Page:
Taliban, coronavirus vaccine and US-Canada row: What Trump said in his latest briefing

WION Web Team Washington, DC, United States of America Sep 19, 2020, 10.50 AM(IST)

Donald Trump Photograph:( Reuters )

Story highlights

Trump, who is seeking re-election on November 3, is eager to claim an end to America's longest conflict, and his administration has voiced its intention to use aid as leverage to push for a peace deal in Afghanistan.

US President Donald Trump complimented the Taliban for being tough and smart, and said the United States was dealing well with the Afghan militant group.

In a news conference on Friday, Trump also said he expects to have available enough doses of a coronavirus vaccine for every American by April.

CORONAVIRUS VACCINE

Trump said distribution of a vaccine will begin within 24 hours of it being approved by federal health regulators.

"In a short time we'll have a safe and effective vaccine and we'll defeat the virus," Trump said.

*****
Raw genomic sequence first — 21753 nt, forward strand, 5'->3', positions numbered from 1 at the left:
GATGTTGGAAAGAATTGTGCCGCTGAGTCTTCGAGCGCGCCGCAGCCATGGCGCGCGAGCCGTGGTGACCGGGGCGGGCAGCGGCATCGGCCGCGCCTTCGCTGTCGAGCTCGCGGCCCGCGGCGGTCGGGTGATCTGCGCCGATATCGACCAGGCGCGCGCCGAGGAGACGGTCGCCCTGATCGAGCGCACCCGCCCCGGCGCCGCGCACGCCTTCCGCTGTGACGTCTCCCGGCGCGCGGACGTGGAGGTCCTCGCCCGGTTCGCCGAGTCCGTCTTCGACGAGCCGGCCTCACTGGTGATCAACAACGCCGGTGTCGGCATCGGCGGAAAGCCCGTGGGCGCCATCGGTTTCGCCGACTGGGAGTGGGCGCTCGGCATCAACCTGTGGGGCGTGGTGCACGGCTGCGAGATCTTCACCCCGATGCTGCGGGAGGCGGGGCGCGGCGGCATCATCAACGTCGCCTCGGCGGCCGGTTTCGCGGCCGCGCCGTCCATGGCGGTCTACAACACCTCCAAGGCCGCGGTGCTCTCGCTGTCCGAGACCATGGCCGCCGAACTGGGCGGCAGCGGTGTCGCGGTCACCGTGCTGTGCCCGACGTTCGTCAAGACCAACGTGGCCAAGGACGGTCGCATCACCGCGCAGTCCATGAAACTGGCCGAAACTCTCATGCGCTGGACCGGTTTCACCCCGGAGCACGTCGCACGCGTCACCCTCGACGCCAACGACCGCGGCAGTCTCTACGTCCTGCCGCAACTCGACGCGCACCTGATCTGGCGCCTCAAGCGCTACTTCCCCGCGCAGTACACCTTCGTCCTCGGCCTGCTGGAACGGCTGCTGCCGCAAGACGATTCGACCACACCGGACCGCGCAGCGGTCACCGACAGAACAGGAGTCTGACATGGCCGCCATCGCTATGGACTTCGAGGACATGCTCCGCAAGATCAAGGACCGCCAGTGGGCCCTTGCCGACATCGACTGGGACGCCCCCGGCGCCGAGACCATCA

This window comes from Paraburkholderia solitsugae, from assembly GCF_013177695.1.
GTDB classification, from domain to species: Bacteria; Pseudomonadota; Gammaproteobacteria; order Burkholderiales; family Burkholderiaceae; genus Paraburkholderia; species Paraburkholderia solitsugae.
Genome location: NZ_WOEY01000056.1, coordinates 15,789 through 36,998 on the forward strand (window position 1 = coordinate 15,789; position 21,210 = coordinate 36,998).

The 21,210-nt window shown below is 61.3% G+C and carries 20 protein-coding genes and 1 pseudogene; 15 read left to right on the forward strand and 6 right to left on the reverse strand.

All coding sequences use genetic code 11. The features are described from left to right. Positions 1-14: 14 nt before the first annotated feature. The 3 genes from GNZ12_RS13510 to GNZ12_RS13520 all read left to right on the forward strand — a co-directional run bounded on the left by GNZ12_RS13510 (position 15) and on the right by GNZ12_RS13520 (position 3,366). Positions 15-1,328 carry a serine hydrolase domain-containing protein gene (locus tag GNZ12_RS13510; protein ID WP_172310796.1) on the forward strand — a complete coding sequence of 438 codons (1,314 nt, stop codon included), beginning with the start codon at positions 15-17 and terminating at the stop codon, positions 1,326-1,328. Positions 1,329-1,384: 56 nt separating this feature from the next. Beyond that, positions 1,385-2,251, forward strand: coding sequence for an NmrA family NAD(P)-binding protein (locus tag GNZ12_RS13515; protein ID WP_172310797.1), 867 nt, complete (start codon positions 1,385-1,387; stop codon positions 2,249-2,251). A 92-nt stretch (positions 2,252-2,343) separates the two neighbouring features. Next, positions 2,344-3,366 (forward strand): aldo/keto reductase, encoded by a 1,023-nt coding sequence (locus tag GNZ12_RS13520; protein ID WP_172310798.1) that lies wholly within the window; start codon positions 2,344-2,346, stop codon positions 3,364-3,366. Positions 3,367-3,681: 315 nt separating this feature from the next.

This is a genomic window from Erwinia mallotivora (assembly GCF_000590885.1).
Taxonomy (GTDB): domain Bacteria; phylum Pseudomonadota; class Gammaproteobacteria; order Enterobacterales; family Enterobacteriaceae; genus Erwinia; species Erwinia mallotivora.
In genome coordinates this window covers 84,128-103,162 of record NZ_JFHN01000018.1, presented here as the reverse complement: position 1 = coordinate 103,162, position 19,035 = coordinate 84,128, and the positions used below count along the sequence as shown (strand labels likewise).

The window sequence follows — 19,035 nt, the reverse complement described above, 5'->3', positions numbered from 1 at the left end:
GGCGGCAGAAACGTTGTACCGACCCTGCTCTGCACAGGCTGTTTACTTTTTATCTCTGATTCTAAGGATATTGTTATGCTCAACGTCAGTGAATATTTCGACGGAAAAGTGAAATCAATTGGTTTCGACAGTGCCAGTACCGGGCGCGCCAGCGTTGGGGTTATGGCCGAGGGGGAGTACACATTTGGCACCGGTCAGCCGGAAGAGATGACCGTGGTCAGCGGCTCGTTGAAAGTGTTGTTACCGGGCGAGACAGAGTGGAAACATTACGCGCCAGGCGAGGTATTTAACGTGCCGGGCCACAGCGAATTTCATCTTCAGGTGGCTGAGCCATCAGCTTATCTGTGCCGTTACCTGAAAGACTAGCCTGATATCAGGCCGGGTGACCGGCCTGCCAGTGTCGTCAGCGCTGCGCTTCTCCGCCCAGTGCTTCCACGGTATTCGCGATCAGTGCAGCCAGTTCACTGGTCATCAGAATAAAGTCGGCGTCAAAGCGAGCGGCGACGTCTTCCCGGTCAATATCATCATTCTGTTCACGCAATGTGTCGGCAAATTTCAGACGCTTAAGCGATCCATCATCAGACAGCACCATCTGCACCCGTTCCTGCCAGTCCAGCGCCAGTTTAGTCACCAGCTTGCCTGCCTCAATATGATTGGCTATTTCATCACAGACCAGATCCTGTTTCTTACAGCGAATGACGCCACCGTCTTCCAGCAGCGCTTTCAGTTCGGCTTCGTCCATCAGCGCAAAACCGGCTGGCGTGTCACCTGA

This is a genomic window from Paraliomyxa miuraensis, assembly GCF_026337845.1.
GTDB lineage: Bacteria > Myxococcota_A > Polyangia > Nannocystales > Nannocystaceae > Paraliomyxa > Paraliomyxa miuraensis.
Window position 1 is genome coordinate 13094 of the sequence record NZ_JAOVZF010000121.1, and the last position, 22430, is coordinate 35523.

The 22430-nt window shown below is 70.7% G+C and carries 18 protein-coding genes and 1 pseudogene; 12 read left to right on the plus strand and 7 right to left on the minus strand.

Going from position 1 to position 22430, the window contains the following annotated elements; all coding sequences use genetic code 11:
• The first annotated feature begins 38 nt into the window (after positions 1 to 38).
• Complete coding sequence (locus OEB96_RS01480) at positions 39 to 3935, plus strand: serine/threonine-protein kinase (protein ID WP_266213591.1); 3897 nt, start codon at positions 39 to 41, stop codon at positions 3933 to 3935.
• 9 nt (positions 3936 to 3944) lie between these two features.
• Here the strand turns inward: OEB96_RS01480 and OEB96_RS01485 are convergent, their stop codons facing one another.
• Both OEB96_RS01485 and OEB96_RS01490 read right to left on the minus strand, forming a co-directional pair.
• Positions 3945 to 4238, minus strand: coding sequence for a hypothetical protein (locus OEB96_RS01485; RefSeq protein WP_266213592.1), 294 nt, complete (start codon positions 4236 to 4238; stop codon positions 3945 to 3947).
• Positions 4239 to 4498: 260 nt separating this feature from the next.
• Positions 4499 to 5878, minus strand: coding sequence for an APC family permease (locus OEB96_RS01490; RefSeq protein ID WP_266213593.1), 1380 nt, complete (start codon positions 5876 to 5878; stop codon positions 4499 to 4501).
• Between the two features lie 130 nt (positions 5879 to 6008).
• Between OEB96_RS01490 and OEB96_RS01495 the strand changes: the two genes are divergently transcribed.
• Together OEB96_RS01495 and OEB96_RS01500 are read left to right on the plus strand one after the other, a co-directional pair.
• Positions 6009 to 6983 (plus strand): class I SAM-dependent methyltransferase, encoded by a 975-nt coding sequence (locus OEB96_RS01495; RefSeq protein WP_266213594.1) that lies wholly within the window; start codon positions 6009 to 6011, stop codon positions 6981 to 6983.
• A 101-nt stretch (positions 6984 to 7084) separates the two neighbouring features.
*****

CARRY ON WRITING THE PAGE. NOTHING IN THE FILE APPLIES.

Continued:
He has previously said a vaccine could be approved in October, an ambitious timeline that some experts have said is unlikely to be met.

'SMART' TALIBAN

Regarding the Taliban, who began peace negotiations with the Afghan government this week to end two decades of war, Trump said, "We're dealing very well with the Taliban. They're very tough, they're very smart, they're very sharp, but you know it's been 19 years and even they are tired of fighting, in all fairness."

Trump, who is seeking re-election on November 3, is eager to claim an end to America's longest conflict, and his administration has voiced its intention to use aid as leverage to push for a peace deal in Afghanistan.

The United States is set to withdraw all its troops from Afghanistan by May 2021, subject to the Taliban meeting certain security guarantees.

Taliban and Afghan government peace negotiators held their first formal meeting on Tuesday in Doha, after an opening ceremony on Saturday which was attended by US Secretary of State Mike Pompeo.

US-CANADA ROW

Trump said on Friday he thought the US-Canada border would open before the end of the year.

The restrictions on non-essential travel at land borders between the two countries were first imposed in March and do not cover trade or travel by air. They have been extended several times, including on Friday to October 21, as the United States has struggled to contain its coronavirus outbreak.
 

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